With Black Friday and the Christmas rush almost upon us, and more large vehicles expected on Britain’s roads, Network Rail has revealed the most-struck bridges in the country and is reminding drivers and operators of their obligations to prevent costly and dangerous bridge strikes.
Network Rail has revealed the ‘most-bashed bridge in Britain’ was struck once a fortnight on average in the last year ahead of an annual spike in incidents coinciding with Black Friday and Christmas. The same data shows that railway bridges are struck five times every day on average across Britain, causing almost half a million minutes of delays for rail passengers.
The Watling Street bridge on the A5 in Hinckley, Leicestershire, claimed the title of Britain’s most-bashed bridge after being struck 25 times in the last year, causing unnecessary delays and safety risks for rail passengers, motorists and locals.
The second most-struck bridge, the Bromford Road bridge in Dudley, West Midlands, saw the most rail passenger delays attributed to bridge strikes with a staggering 4,300 minutes – almost 72 hours – of disruption from 24 bridge strikes.
The problem impacts on everyone across the country, with bridges in Norfolk, Scotland, Middlesex, Wiltshire, Cambridgeshire, Staffordshire, Hertfordshire, London, Somerset, West Midlands and Lancashire all making the top 20 most-struck list.
So what can drivers and operators do collectively to safeguard themselves, their assets and other road and rail users?
- Know your vehicle height and width
- Plan your route
- Observe traffic signs.
Check before you go
- The security and safety of the load
- The height of the cab
- The height of a trailer, its load and equipment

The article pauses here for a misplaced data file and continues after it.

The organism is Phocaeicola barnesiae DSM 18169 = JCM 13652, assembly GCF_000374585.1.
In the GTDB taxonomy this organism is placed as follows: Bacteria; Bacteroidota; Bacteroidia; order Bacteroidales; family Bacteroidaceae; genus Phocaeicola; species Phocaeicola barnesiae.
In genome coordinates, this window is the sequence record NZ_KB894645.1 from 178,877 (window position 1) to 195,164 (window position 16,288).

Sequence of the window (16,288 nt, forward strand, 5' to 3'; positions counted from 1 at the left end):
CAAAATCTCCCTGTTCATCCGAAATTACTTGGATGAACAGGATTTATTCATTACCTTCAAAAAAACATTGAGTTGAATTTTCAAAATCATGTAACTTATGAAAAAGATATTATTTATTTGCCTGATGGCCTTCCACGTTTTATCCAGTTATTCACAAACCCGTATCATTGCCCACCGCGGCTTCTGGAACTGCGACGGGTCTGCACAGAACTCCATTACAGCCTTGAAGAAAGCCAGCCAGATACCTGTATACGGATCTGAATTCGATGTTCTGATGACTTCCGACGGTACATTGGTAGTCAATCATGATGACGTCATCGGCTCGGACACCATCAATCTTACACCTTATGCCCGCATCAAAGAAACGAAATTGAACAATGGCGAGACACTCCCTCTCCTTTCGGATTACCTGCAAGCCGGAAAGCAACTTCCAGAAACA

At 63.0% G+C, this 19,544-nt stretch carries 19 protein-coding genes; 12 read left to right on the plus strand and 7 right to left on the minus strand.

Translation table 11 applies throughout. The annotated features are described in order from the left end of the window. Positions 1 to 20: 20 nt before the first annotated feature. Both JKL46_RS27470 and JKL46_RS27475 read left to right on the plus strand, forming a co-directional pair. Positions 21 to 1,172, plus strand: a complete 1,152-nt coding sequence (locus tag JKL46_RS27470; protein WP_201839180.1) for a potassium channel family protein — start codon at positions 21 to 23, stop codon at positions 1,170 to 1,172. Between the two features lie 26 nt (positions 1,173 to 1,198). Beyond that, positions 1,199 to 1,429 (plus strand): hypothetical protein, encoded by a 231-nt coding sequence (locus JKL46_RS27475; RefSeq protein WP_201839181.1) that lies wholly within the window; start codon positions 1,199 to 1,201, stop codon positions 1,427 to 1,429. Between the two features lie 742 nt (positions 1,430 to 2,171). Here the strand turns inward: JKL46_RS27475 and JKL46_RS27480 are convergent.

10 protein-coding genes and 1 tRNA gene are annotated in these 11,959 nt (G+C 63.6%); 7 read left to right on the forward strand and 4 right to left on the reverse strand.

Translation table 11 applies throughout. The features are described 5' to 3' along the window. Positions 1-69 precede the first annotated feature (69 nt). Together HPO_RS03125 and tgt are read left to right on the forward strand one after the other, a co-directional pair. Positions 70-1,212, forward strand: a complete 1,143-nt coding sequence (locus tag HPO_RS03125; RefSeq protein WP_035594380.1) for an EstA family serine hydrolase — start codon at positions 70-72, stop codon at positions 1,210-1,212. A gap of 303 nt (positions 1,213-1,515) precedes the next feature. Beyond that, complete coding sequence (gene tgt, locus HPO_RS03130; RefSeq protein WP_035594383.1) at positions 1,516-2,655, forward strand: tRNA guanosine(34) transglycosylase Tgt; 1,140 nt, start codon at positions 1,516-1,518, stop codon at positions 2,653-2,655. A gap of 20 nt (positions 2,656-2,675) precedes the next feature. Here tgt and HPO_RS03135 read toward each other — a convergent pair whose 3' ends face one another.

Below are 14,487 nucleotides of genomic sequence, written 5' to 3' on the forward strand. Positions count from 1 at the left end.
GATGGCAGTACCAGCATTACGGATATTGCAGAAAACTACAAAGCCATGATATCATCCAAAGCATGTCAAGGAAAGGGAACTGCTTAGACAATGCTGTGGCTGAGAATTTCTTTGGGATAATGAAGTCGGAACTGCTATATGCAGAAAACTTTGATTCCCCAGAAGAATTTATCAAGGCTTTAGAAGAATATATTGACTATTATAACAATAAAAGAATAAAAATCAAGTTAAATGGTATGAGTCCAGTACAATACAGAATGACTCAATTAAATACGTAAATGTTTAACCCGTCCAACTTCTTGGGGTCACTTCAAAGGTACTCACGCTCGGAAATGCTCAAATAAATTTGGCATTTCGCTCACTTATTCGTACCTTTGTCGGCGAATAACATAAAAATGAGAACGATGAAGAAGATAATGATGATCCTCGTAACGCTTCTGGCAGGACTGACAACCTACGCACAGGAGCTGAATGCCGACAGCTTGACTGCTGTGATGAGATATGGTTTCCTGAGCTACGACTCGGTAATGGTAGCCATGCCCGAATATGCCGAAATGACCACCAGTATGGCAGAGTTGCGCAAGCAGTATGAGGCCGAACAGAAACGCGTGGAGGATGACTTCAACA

- For passenger vehicles, the overall height
- Maximum vehicle width.
Use our Driver Hazard Warning App to avoid bridge strikes…
Microlise has examined the main causes of bridge strikes and has developed an award-winning product that can help to tackle these issues.
The background app runs on a Microlise in-cab device, providing a short audio and visual warning, as a height, weight or width hazard is approached, based on direction of travel and possible hazards based on possible routes.
When a driver inputs a vehicle profile, (or when it has been automatically populated by the system) appropriate tolerances are built in, and the app will only highlight relevant hazards, minimising ‘false positives’. Drivers can configure specific vehicle dimensions to ensure they will only be alerted to relevant hazards.
The Microlise R&D team created the DHW app which utilises a UK-wide database of collated local authority, crowd-sourced map data and Microlise’s own Big Data. This information is then applied to a bespoke map layer,that determines hazard routes and alerts drivers accordingly.
DHW is the result of a concerted body of work, from the Microlise product management and development teams. Drawing on insight from customers and other stakeholder groups, we constantly refine the application to help maintain the highest safety standards.